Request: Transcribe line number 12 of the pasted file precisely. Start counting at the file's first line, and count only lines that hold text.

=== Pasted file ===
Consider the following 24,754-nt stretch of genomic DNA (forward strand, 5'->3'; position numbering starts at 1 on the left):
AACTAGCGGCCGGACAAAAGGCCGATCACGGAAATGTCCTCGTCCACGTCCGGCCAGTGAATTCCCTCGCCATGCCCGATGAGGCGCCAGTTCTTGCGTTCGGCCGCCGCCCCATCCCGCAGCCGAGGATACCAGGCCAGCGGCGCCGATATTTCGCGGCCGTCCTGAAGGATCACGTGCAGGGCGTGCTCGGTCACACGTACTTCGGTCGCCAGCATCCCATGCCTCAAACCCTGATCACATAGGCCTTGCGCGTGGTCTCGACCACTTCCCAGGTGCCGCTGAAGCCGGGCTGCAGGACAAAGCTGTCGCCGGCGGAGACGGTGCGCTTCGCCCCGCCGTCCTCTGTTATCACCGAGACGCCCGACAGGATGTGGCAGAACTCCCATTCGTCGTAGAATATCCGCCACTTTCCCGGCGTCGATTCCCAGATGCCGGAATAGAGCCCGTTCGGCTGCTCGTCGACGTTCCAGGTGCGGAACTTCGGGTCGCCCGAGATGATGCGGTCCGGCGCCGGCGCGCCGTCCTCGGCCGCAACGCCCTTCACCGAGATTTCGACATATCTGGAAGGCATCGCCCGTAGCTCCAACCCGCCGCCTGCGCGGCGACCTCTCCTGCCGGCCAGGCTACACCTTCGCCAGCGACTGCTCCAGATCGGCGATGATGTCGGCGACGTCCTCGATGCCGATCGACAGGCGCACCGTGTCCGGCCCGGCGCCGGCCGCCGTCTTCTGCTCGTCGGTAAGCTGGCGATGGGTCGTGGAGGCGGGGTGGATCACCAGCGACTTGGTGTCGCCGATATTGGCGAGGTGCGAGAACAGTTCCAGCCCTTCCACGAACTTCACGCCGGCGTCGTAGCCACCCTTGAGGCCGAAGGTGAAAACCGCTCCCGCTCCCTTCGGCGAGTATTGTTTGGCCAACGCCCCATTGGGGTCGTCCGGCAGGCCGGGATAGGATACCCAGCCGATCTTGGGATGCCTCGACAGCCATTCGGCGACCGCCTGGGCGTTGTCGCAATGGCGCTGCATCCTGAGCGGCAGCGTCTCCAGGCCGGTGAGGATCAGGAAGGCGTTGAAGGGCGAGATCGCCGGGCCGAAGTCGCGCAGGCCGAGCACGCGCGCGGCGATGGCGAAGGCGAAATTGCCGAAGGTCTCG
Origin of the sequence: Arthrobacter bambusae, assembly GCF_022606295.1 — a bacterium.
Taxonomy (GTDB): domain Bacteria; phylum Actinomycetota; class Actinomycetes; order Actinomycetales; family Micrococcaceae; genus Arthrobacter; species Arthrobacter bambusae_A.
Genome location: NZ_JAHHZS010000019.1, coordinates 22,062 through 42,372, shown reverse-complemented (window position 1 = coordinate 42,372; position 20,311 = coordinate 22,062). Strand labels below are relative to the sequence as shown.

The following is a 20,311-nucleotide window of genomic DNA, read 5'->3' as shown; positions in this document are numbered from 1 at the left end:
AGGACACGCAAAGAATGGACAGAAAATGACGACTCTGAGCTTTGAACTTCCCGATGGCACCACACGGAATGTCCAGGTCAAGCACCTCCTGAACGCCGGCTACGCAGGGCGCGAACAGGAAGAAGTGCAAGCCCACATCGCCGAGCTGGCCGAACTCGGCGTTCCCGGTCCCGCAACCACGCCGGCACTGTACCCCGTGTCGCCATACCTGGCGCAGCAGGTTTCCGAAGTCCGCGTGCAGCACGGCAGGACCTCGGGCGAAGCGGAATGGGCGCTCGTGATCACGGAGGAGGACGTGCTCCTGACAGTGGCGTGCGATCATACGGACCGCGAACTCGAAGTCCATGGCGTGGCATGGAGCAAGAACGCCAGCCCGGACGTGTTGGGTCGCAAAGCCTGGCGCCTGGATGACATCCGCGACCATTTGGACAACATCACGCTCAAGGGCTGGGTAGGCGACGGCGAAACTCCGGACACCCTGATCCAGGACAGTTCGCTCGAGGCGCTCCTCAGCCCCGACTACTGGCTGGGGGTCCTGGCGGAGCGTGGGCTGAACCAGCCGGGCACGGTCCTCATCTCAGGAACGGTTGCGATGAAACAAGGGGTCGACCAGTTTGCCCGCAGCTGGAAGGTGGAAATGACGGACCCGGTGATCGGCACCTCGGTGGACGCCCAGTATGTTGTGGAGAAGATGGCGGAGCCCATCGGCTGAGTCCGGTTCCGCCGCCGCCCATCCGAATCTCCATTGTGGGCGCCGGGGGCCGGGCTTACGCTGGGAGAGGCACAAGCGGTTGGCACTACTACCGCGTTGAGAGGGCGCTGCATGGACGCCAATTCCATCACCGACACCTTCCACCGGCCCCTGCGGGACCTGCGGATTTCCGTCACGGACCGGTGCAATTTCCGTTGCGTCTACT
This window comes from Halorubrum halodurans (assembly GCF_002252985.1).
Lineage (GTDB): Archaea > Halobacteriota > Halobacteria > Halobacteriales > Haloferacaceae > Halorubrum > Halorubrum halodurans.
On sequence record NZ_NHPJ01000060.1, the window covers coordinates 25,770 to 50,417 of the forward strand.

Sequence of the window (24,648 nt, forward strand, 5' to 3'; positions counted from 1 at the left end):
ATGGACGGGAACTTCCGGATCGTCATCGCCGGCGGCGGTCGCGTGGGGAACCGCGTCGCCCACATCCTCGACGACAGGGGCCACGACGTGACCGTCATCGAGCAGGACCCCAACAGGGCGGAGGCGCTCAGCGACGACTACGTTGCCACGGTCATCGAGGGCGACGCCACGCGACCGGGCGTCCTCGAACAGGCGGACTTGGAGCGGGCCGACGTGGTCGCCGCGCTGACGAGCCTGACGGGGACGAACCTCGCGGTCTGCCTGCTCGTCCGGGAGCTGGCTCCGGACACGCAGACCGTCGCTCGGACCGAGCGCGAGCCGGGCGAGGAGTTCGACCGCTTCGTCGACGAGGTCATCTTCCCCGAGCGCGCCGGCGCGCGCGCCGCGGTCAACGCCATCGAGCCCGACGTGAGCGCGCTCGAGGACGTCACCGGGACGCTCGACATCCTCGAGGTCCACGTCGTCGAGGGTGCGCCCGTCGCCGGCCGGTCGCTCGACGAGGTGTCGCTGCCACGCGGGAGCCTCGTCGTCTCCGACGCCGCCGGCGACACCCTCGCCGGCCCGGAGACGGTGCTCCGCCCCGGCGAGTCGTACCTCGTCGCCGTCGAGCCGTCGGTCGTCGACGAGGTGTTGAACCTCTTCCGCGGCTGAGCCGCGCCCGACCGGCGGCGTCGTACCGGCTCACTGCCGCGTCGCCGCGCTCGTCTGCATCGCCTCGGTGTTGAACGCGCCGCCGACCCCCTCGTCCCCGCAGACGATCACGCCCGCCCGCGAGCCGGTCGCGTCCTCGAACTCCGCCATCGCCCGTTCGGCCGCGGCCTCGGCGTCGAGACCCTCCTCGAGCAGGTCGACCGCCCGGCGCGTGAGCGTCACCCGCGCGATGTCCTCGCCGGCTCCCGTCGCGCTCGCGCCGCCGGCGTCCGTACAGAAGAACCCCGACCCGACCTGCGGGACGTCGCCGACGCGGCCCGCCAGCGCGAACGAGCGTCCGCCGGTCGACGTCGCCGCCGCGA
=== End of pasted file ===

ATGGACGGGAACTTCCGGATCGTCATCGCCGGCGGCGGTCGCGTGGGGAACCGCGTCGCCCACATCCTCGACGACAGGGGCCACGACGTGACCGTCATCGAGCAGGACCCCAACAGGGCGGAGGCGCTCAGCGACGACTACGTTGCCACGGTCATCGAGGGCGACGCCACGCGACCGGGCGTCCTCGAACAGGCGGACTTGGAGCGGGCCGACGTGGTCGCCGCGCTGACGAGCCTGACGGGGACGAACCTCGCGGTCTGCCTGCTCGTCCGGGAGCTGGCTCCGGACACGCAGACCGTCGCTCGGACCGAGCGCGAGCCGGGCGAGGAGTTCGACCGCTTCGTCGACGAGGTCATCTTCCCCGAGCGCGCCGGCGCGCGCGCCGCGGTCAACGCCATCGAGCCCGACGTGAGCGCGCTCGAGGACGTCACCGGGACGCTCGACATCCTCGAGGTCCACGTCGTCGAGGGTGCGCCCGTCGCCGGCCGGTCGCTCGACGAGGTGTCGCTGCCACGCGGGAGCCTCGTCGTCTCCGACGCCGCCGGCGACACCCTCGCCGGCCCGGAGACGGTGCTCCGCCCCGGCGAGTCGTACCTCGTCGCCGTCGAGCCGTCGGTCGTCGACGAGGTGTTGAACCTCTTCCGCGGCTGAGCCGCGCCCGACCGGCGGCGTCGTACCGGCTCACTGCCGCGTCGCCGCGCTCGTCTGCATCGCCTCGGTGTTGAACGCGCCGCCGACCCCCTCGTCCCCGCAGACGATCACGCCCGCCCGCGAGCCGGTCGCGTCCTCGAACTCCGCCATCGCCCGTTCGGCCGCGGCCTCGGCGTCGAGACCCTCCTCGAGCAGGTCGACCGCCCGGCGCGTGAGCGTCACCCGCGCGATGTCCTCGCCGGCTCCCGTCGCGCTCGCGCCGCCGGCGTCCGTACAGAAGAACCCCGACCCGACCTGCGGGACGTCGCCGACGCGGCCCGCCAGCGCGAACGAGCGTCCGCCGGTCGACGTCGCCGCCGCGA